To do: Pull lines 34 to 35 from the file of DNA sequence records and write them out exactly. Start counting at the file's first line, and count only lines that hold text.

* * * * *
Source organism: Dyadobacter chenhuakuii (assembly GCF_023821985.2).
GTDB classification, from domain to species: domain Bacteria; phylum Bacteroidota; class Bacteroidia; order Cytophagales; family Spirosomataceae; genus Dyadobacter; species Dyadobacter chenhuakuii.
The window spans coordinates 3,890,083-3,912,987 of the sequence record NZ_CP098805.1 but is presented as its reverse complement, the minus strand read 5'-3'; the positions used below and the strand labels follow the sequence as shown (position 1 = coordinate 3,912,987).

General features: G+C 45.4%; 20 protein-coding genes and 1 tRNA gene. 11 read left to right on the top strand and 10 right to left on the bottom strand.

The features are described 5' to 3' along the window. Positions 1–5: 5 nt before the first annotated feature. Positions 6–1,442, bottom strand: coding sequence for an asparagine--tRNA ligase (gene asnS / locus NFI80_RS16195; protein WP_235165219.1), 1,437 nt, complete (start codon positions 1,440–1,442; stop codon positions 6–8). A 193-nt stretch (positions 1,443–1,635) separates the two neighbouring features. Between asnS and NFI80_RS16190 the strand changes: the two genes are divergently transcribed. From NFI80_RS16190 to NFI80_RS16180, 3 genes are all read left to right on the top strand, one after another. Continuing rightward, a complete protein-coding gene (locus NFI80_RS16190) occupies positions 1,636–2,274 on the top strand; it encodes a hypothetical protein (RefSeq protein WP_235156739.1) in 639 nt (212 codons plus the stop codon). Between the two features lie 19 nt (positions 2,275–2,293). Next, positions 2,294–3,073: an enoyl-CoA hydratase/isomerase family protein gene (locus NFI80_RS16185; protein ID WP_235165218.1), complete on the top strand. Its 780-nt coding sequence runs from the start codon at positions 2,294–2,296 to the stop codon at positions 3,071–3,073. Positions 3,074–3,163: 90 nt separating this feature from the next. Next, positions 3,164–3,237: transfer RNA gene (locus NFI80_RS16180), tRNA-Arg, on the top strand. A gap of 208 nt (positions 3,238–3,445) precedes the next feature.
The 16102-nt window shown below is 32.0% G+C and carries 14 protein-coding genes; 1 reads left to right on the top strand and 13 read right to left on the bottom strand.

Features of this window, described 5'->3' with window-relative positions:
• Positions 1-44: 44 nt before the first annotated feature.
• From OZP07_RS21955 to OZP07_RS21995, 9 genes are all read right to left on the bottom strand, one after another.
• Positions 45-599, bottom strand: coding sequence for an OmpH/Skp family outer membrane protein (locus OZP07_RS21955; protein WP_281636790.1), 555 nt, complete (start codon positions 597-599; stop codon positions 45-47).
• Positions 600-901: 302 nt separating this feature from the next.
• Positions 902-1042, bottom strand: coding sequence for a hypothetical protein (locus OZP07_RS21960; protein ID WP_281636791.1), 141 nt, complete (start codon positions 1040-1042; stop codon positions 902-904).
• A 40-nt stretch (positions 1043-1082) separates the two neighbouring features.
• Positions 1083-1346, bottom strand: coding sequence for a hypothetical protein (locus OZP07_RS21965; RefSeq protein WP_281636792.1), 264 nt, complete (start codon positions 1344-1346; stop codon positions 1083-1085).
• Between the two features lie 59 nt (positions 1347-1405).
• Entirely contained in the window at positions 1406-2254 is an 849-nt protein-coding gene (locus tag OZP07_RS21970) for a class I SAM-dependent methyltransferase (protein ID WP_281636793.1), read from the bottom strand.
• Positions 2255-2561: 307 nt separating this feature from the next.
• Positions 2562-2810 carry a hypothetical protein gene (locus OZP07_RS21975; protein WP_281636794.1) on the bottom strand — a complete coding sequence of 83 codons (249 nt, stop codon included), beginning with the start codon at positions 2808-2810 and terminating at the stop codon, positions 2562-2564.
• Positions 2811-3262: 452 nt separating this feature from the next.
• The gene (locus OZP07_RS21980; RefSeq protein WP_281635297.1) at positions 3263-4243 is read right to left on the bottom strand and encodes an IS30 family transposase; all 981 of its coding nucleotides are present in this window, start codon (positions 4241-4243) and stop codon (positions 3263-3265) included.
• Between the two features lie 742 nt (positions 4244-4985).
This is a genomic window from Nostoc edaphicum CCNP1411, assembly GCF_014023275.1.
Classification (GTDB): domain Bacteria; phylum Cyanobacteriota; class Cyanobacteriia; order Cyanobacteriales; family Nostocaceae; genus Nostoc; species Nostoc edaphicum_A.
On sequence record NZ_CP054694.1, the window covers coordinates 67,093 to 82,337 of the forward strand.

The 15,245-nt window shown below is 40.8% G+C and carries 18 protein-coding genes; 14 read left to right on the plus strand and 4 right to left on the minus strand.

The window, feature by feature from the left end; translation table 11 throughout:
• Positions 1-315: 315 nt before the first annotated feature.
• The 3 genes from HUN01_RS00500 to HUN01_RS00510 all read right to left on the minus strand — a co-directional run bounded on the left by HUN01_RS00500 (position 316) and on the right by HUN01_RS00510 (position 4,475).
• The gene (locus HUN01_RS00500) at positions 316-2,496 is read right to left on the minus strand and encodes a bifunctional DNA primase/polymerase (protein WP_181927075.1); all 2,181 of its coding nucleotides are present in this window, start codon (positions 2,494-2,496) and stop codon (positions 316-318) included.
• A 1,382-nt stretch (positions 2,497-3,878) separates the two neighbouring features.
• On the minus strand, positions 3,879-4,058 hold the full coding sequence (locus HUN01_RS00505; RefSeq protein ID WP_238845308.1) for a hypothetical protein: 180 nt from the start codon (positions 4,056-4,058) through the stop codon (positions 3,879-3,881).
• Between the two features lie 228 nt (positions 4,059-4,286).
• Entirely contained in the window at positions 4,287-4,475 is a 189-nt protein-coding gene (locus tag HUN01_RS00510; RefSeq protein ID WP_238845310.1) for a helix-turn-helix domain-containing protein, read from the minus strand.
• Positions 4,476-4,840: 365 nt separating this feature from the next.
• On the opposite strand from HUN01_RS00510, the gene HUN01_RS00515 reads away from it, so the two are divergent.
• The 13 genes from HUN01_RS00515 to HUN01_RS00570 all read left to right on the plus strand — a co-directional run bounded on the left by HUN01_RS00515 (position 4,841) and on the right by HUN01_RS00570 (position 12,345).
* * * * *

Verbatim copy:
• Positions 4,476-4,840: 365 nt separating this feature from the next.
• On the opposite strand from HUN01_RS00510, the gene HUN01_RS00515 reads away from it, so the two are divergent.